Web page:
19 March, 2008

Five Years On...

It all started today, five years ago. The waning of public sentiment in the U.S.'s favor, no more will you here people utter the phrase, "We are all Americans," so common after September 11th. The cracking of ancient fissures in the Middle East. The body counts, separate tallies for Americans and Iraqis, when anyone bothered to count the Iraqis at all. The shock and awe of watching a "preemptive war" unfold on the television while pondering the meaning and implications of the phrase. Isn't it simply a polite euphemism for "invasion", I wondered. Five years on and my shock and awe at the penetration of misinformation into people's minds, the fears that linger with people, buried just beneath the surface, seven years after those planes hit, my soul-shaking disappointment in my country, which I do still love, contrary to the beliefs of the false patriots, continue. Five years on and still we wait to hear a plan, a concrete plan for fixing what we helped break so irrevocably. Five years on and, in some ways, the lucky ones come home in body bags, the "living" suffering from neglectful, almost criminal levels of care for life-long physical and psychological wounds. Serve your country and come home to suicide, homelessness, unemployment, and a government that is happy to use you to recruit the next round, but not so pleased to pay to heal you. Five years on and still people sleep, missing the details that should provoke electric anger. Five years on and the lies have been confirmed and yet, still, the public loses interest and the story fades from view. Five years on and I still cannot answer the questions from people on this side of the world: "How did he get re-elected?", "Why do people in your country not care?", "You have the freedom, so why are people in your country not marching in the streets?"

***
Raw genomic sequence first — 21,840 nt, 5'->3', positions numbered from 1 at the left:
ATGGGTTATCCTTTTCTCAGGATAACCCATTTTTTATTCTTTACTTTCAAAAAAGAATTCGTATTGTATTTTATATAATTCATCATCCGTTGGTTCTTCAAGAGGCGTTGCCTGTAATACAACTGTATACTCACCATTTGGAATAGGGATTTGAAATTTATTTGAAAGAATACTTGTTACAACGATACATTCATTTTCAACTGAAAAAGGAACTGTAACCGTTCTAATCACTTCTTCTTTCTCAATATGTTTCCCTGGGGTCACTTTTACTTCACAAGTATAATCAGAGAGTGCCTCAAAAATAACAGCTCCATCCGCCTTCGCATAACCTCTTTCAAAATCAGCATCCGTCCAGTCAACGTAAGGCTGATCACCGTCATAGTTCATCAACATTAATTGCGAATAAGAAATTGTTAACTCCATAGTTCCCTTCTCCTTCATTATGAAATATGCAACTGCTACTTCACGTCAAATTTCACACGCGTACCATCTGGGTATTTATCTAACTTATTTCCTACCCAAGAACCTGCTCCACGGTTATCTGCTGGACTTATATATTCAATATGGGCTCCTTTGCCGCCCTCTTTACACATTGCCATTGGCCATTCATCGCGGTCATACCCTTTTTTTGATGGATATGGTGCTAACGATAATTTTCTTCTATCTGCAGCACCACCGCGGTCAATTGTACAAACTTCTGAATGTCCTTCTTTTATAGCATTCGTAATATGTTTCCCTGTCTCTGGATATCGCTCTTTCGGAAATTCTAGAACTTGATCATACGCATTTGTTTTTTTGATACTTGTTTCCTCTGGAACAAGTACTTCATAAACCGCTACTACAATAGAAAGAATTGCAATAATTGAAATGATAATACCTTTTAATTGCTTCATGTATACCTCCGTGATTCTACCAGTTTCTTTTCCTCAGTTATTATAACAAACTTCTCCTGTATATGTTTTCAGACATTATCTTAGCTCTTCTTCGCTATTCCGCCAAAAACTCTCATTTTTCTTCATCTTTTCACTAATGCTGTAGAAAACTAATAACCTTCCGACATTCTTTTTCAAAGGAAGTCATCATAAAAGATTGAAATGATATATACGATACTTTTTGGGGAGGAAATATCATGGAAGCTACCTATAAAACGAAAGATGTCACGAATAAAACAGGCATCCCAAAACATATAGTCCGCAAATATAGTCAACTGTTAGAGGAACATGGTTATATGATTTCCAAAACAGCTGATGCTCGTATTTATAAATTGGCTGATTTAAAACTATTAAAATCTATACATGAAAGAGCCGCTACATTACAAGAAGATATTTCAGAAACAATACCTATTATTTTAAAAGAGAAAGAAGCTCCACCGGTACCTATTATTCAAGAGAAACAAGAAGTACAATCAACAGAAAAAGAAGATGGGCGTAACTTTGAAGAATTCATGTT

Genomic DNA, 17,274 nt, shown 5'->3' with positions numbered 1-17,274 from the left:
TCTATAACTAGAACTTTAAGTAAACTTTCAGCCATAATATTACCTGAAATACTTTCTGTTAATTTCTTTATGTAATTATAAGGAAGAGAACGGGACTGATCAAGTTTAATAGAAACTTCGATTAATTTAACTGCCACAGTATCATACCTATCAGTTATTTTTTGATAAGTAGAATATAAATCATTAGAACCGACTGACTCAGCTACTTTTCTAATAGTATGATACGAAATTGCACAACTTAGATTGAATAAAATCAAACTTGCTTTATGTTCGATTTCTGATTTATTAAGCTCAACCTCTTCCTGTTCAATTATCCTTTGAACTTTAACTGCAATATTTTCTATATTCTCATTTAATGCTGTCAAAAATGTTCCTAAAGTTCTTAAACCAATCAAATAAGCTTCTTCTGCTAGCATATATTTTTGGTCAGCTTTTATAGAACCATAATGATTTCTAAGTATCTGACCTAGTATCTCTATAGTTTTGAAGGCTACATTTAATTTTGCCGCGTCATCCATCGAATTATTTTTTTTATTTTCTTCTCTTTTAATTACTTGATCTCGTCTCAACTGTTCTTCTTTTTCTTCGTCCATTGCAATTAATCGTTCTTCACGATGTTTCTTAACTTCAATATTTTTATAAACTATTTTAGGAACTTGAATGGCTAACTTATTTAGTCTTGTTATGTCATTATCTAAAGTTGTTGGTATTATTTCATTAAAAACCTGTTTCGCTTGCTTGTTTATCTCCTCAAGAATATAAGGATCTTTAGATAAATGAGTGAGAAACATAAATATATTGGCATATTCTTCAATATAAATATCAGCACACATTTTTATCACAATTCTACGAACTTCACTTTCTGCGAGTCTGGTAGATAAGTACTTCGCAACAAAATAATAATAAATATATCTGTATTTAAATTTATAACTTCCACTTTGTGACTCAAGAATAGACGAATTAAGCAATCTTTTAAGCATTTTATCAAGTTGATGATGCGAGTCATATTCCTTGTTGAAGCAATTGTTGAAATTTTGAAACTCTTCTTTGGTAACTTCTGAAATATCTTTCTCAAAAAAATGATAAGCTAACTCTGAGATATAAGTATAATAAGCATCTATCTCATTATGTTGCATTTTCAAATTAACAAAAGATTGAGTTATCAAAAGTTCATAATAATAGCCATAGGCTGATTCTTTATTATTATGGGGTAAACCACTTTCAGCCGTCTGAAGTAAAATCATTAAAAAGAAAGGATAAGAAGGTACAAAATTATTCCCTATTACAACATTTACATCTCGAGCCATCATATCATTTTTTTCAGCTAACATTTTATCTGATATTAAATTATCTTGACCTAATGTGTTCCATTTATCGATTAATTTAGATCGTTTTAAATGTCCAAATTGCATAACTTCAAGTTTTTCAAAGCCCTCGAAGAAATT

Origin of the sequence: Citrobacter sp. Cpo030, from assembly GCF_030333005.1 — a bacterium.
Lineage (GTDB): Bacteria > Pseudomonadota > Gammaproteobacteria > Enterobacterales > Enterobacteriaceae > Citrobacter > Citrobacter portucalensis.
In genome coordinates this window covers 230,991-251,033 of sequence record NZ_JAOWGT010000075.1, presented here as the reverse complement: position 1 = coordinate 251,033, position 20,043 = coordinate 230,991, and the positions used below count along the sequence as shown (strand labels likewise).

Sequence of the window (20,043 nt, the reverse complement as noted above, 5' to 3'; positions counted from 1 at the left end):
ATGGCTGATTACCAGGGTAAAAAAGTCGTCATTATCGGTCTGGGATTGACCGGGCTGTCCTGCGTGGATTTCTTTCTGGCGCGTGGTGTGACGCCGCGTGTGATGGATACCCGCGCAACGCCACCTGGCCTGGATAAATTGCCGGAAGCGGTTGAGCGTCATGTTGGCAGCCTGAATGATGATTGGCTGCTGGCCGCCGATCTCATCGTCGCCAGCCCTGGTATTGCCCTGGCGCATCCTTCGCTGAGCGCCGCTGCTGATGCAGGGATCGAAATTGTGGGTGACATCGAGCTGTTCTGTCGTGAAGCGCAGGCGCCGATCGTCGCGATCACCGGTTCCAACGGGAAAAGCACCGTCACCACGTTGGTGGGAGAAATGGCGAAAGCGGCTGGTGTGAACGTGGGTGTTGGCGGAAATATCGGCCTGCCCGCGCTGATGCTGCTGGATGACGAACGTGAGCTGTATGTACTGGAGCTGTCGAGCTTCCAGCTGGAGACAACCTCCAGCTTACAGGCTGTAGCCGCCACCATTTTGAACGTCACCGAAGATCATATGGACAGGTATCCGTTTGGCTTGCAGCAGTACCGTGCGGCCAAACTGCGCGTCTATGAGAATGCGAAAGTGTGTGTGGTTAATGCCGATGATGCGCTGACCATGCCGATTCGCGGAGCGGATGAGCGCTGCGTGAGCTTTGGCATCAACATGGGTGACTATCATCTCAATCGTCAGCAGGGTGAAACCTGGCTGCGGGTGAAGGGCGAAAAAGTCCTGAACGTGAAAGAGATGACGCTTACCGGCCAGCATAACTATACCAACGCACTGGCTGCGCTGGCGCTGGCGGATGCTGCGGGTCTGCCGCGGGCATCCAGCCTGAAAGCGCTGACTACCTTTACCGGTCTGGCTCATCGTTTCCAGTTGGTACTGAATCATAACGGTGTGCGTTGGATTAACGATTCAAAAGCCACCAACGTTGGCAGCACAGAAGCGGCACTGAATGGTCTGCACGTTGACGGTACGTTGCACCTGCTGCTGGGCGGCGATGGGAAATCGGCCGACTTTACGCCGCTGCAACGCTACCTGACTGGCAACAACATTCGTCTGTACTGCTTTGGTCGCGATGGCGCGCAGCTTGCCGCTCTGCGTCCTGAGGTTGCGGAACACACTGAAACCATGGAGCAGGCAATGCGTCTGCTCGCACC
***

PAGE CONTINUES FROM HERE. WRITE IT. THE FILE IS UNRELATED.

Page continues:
Five years on an I am thinking of the middle-aged Iraqi man sitting next to me in a cafe in Damascus near the end of 2006. "Do you mind if I smoke?" he asked gently in Arabic, leaning towards me. "We Iraqis only smoke when we are sad," he said, weary smile stretching across his face beneath his moustache. "And we have so many things to be sad about these days."

Five years on and I am left to wonder what the next five years will bring.
Salaam, inshallah.

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